Was there an exodus of free Black people from the South on the eve of the Civil War.

ForeverFree

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In terms of non-slave States, I do not think that on the whole they would have welcomed blacks coming to them as they were generally not wanted and were prohibited from joining the Union army (see [2] below].
It is certainly true that northern whites generally did not want free or freed blacks entering their region. Such racial prejudice did not prevent the evolution of the USA policy toward emancipation and black enlistment.

[2] The thousands of enslaved people who used the war to seek and gain freedom was not an option at the beginning of the war. It was unlawful for black people to join the Union army at that time. The opportunity for black people to join the Union army did not arrive until 1863 when the war was about half over and even then the Union did not want them mixing with their other soldiers so they were segregated through the creation of the USCT to which you refer.
Just as a point of information, thousands of enslaved people gained freedom before the final Emancipation Proclamation (EP) and black enlistment, viz:

1861
May 24: Fugitive slaves at Fortress Monroe, Virginia, are received and put to work by Union general Benjamin F. Butler, who declares them “contraband of war”​
August 6: First Confiscation Act nullifies owners' claims to fugitive slaves who had been employed in the Confederate war effort​
1862
April 16 :The USA abolishes slavery in the District of Columbia, with compensation to loyal owners, and appropriates money for the voluntary removal (“colonization”) of former slaves to Haiti, Liberia, or other countries​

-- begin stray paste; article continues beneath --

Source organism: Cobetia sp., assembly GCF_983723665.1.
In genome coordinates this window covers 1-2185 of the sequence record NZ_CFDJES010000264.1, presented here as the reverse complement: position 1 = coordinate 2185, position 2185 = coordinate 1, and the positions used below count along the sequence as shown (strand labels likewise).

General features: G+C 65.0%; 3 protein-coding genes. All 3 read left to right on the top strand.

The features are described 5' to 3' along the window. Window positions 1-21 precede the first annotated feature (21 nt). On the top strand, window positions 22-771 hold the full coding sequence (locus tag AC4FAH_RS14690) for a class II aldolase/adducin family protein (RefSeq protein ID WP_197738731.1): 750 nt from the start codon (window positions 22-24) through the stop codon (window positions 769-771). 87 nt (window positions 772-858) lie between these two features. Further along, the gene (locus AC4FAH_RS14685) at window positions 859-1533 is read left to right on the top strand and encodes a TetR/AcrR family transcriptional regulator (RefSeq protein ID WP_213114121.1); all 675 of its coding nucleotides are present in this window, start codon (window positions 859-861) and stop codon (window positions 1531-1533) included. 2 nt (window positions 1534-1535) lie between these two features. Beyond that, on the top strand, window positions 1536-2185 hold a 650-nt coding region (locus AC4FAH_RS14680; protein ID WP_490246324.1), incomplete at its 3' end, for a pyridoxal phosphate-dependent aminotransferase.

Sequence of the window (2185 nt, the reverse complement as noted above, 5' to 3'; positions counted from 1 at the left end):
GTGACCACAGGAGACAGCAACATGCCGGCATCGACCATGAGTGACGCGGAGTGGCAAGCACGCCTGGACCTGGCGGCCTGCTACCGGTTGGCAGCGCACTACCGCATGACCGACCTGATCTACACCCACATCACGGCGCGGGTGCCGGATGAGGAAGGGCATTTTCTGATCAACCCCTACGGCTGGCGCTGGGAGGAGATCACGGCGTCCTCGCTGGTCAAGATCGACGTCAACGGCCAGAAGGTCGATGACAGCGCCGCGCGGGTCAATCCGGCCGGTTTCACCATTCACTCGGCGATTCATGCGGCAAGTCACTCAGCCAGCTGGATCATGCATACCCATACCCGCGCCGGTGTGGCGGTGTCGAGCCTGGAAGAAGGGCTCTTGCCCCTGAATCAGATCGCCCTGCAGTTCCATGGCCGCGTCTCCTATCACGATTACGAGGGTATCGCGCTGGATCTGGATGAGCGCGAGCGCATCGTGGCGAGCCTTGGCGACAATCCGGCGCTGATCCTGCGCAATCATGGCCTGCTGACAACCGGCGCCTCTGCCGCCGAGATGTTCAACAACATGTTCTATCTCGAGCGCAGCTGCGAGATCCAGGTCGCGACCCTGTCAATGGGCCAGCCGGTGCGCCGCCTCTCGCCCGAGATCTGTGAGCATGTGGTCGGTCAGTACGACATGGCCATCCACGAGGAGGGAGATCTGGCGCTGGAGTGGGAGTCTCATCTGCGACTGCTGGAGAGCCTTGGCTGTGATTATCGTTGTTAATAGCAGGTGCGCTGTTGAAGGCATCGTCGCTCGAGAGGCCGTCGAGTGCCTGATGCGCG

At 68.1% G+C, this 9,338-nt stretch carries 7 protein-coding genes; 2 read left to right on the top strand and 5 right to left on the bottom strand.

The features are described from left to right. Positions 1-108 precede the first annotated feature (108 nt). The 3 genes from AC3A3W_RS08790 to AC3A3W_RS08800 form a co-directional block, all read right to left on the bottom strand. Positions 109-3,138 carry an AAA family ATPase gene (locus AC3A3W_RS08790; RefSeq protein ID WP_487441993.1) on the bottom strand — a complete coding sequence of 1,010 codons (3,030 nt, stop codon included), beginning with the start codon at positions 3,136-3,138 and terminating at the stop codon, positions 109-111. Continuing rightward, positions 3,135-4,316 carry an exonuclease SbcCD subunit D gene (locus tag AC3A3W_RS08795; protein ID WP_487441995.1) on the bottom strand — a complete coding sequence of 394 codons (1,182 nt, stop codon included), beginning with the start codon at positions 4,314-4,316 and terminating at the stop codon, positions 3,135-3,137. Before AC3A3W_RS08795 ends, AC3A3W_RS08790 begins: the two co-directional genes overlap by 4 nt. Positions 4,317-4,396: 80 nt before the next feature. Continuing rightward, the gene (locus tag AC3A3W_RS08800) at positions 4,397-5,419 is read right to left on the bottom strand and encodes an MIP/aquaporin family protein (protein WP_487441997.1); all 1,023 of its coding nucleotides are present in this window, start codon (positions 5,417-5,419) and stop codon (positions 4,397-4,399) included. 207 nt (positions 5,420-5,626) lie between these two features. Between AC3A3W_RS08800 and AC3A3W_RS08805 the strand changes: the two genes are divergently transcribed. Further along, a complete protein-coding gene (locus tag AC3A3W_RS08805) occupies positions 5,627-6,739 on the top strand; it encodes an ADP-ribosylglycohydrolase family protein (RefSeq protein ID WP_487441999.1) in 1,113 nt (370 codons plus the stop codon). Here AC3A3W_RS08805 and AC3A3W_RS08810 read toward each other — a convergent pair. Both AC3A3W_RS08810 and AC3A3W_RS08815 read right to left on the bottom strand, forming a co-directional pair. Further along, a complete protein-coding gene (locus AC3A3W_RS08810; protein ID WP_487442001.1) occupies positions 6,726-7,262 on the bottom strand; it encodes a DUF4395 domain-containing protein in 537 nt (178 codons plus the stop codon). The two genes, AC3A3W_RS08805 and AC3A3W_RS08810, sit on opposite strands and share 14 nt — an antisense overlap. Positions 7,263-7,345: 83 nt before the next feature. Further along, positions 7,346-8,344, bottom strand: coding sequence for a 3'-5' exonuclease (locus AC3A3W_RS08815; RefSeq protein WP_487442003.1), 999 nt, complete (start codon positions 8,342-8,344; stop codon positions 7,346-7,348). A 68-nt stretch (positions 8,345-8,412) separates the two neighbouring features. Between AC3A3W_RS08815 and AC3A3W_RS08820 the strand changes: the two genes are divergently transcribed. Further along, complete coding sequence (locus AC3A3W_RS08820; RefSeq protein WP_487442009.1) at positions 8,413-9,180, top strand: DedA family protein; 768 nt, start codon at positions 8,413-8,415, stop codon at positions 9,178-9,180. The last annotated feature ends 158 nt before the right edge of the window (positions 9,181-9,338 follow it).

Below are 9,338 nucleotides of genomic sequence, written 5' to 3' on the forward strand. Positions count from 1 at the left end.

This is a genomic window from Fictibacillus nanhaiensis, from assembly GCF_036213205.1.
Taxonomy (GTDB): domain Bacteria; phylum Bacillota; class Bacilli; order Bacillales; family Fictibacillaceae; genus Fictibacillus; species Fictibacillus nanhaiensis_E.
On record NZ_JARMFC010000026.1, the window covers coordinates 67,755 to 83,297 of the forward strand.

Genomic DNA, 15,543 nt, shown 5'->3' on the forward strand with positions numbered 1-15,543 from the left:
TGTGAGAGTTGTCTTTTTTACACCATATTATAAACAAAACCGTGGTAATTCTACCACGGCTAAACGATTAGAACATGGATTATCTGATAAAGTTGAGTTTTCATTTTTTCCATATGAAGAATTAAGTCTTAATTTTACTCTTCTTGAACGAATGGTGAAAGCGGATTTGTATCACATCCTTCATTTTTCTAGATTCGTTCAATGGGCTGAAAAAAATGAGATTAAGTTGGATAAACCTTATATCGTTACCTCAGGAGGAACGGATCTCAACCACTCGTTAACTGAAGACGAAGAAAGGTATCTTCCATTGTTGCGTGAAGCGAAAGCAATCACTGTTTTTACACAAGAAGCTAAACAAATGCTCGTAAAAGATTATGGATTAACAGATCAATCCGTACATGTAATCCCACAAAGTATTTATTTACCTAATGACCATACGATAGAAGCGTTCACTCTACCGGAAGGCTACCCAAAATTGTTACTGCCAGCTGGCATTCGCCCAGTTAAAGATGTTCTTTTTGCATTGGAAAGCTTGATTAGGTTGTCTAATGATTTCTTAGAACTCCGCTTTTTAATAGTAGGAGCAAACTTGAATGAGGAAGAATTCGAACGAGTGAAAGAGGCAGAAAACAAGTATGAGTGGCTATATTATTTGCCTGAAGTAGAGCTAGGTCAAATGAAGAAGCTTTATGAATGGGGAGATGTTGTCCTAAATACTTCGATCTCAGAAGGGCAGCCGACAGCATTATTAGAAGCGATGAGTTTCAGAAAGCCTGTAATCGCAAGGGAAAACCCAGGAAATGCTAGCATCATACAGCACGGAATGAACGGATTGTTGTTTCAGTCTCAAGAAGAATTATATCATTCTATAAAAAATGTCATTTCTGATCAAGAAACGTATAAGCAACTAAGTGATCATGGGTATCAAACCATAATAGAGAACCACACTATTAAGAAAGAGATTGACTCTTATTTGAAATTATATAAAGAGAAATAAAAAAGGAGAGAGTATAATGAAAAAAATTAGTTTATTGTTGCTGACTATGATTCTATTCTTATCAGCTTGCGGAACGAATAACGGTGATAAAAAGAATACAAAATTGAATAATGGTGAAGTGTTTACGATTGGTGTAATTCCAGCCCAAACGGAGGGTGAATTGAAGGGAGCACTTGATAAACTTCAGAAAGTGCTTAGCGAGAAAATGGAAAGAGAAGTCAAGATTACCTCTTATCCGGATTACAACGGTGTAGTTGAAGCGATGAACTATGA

July 17: Second Confiscation Act frees the slaves of persons engaged in or assisting the rebellion and provides for the seizure and sale of other property owned by disloyal citizens; it also forbids army and navy personnel to decide on the validity of any fugitive slave's claim to freedom or to surrender any fugitive to any claimant, and authorizes the president to employ “persons of African descent” in any capacity to suppress the rebellion​
July 17 Militia Act provides for the employment of “persons of African descent” in “any military or naval service for which they may be found competent,” granting freedom to slaves so employed (and to their families if they belong to disloyal owners)​
August 22: In New Orleans, General Benjamin F. Butler incorporates into Union forces several “Native Guard” units composed of free-black soldiers; soon thereafter he begins recruiting both free-black and ex-slave men for additional regiments​
August 25: After having withheld its permission for months, the War Department authorizes recruitment of black soldiers in the South Carolina Sea Islands​

As noted, fugitive slaves ran to Union lines as early as May 1861, and many did gain refuge. Thousands were freed based on the above measures before the EP. Note, for example, that in August of 1862 a group of concerned citizens in Liberty County, GA wrote the following to Confederate military officials: "Independent of the forcible seizure of slaves by the enemy whenever it lies in his power, and to which we now make no allusion... we may set down as a low estimate the number of slaves absconded and enticed off from our sea-board at 20,000, and their value at from $12,000,000 to $15,000,000..."

The 20,000 enslaved people who "absconded" (that is, ran away and gained freedom) through August 1862 consisted only of persons on the Confederate sea-board. Other enslaved people gained freedom further inland.

These slave escapes helped to evolve USA policy toward emancipation and black enlistment. Some 178,000 black men joined the army starting basically in 1863. The majority of the black enlistees were people of color from the Confederate states, mostly former enslaved people, but certainly including free blacks. Racial animus did not prevent the USA policy of emancipation and black enlistment. The evolution in USA policy continued after the war with the 14th and 15th Amendments.